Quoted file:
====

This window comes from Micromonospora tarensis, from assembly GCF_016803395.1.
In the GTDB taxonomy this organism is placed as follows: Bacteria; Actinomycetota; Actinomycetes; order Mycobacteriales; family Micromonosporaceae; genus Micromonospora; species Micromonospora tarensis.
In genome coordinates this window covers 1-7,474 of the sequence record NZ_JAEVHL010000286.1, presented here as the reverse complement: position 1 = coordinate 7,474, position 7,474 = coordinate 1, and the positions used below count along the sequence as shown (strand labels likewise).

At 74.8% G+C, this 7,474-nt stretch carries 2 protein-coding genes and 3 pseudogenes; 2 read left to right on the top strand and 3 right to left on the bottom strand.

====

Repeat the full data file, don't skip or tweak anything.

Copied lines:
This window comes from Micromonospora tarensis, from assembly GCF_016803395.1.
In the GTDB taxonomy this organism is placed as follows: Bacteria; Actinomycetota; Actinomycetes; order Mycobacteriales; family Micromonosporaceae; genus Micromonospora; species Micromonospora tarensis.
In genome coordinates this window covers 1-7,474 of the sequence record NZ_JAEVHL010000286.1, presented here as the reverse complement: position 1 = coordinate 7,474, position 7,474 = coordinate 1, and the positions used below count along the sequence as shown (strand labels likewise).

At 74.8% G+C, this 7,474-nt stretch carries 2 protein-coding genes and 3 pseudogenes; 2 read left to right on the top strand and 3 right to left on the bottom strand.